While the prospect of a 40- odd song set seems risky, the only per­son in the sta­dium look­ing ex­hausted is Jay-Z. On Dirt Off Your Shoul­der, he ad libs about “sell­ing out Lon­don” but is phys­i­cally breath­less, strug­gling to keep pace with his own flow. His like­able stum­bles go some way to­ward off­set­ting the op­u­lence else­where. For Fam­ily Feud they emerge like new­ly­wed roy­als, back­dropped by screens of stained glass and an or­nate lat­tice. There’s a funk break­down, and Bey­oncé riffs on the song’s “Higher!” mantra while the stage mag­i­cally rises and drifts over the crowd. It’s floated for­ward 20 me­tres by the time Jay-Z fires up Nig­gas In Paris, sta­tioned above our heads. Dry ice fires out and sets off a mini-rave un­der the stage. Dur­ing Run The World (Girls), the screens light up with text from Chi­ma­manda Ngozi Adichie’s We Should All Be Fem­i­nists. The word “FEM­I­NIST” flashes in big let­ters, elic­it­ing the kind of teen hollers usu­ally re­served for heart­throbs un­but­ton­ing their shirts. Jay-Z rein­tro­duces him­self for Black Al­bum clas­sic Public Ser­vice An­nounce­ment, yet his chau­vin­is­tic boasts – “Got the hottest chick in the game wear­ing my chain” – seem, in this con­text, like own­ing up for old hubris, an ironic con­ces­sion to Bey­oncé’s supremacy. Only in the fi­nal act does he in­dulge in some stock-tak­ing. On U Don’t Know, from 2001’ s The Blue­print, he boasts that he’ll keep prof­it­ing from Def Jam till he’s “the 100 mil­lion man” – a one-time brag that be­came an un­der­state­ment. Po­si­tioned near the show’s fi­nale, it’s a re­minder of the dream the Carters are liv­ing. They’re reap­ing re­wards now, but sights were set long ago. The evo­lu­tion of this dream is ev­i­dent in their canny se­quenc­ing, com­pris­ing a con­cept setlist culled from their great­est hits. At the show’s end, when Bey­oncé sings the mantra of Jay-Z’s Young For­ever – “Do you re­ally want to live for­ever?” – the line no longer lusts for the eter­nal in­no­cence of youth. In­stead, it evokes more fa­mil­iar kinds of im­mor­tal­ity: to be re­born in one’s off­spring, cush­ioned by enor­mous wealth, cul­ti­vated within the con­tin­uum of African-Amer­i­can art. “This Is Real Love” the screens read now. For each other, sure. But that love projects out­wards, too, in their rare vi­sion of what it means to pre­serve a cul­ture, and to dream into be­ing a new one.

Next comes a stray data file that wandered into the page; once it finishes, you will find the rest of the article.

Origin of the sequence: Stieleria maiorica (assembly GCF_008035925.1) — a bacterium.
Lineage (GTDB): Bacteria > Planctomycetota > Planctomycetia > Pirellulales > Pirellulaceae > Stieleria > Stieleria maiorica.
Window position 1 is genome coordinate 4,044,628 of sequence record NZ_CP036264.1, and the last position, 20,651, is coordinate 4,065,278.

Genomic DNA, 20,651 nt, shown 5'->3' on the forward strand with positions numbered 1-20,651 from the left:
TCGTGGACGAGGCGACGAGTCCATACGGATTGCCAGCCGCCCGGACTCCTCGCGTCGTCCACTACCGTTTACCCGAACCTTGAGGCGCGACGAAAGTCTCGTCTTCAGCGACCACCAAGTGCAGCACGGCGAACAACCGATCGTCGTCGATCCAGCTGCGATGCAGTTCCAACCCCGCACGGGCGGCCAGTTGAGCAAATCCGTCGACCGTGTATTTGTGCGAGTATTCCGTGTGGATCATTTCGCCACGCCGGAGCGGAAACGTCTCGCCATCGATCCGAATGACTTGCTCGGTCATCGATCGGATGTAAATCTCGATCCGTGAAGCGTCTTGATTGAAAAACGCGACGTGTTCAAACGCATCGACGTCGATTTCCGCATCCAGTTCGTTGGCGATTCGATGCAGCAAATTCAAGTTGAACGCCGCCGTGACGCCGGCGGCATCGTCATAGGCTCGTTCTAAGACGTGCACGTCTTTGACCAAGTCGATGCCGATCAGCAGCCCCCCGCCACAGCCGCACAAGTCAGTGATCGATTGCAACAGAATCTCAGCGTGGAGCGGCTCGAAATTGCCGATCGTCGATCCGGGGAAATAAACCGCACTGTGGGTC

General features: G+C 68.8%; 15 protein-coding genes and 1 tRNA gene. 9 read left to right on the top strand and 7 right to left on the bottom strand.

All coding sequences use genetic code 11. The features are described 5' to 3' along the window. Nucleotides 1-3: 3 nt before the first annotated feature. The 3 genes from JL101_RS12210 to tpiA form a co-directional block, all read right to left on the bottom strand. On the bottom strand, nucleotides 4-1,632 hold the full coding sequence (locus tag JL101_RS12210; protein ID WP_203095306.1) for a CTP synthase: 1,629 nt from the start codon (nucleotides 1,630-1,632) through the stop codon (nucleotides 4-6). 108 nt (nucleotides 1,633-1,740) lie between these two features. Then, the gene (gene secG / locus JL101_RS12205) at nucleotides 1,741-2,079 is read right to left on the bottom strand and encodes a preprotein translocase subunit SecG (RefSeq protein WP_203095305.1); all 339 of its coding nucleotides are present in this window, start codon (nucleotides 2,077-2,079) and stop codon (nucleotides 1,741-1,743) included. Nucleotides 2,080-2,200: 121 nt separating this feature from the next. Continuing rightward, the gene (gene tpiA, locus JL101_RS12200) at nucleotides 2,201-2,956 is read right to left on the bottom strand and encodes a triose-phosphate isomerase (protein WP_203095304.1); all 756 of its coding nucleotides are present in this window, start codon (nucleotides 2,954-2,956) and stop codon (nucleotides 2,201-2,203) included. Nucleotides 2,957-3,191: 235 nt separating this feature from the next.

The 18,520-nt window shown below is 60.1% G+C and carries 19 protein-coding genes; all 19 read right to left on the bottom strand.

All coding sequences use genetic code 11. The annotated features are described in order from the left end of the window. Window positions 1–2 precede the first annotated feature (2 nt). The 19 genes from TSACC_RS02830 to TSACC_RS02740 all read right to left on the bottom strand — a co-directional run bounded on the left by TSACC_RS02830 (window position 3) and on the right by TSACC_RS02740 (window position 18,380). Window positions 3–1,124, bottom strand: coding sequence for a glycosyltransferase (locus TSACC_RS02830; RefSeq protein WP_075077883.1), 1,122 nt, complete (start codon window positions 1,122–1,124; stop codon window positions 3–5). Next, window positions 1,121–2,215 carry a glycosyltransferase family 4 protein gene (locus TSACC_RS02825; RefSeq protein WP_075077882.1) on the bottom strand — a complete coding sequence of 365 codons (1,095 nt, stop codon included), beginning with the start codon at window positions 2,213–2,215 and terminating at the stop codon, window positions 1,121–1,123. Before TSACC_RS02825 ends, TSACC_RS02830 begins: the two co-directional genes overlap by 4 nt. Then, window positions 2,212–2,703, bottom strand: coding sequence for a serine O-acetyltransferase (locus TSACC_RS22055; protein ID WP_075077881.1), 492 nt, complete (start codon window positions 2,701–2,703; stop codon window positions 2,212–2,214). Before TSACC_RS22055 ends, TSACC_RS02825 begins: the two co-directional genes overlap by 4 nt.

The songs of 4:44 can fill sta­di­ums, but how much air­time does an apol­ogy de­serve when its sub­ject is Bey­oncé, and she’s here, in the spot­light, mak­ing hearts flutter?

Get Carters: Bey­oncé and Jay-Z (p98).

All the nim­ble ladies: (above) Bey­oncé and com­pany kick into gear; (be­low) Jay-Z ser­e­nades his co-star, Lon­don Sta­dium, 15 June, Strat­ford, 2018.

“It’s just a stage I’m go­ing through”: (above) Jay-Z heads down un­der; (be­low) the Carters’ “epic vi­sion”.

“Form an or­derly queue!” Bey­oncé and her dancers soak up the spot­light, Lon­don Sta­dium, 2018.

The royal cou­ple: Mr and Mrs Carter en­sure the em­pire keeps grow­ing.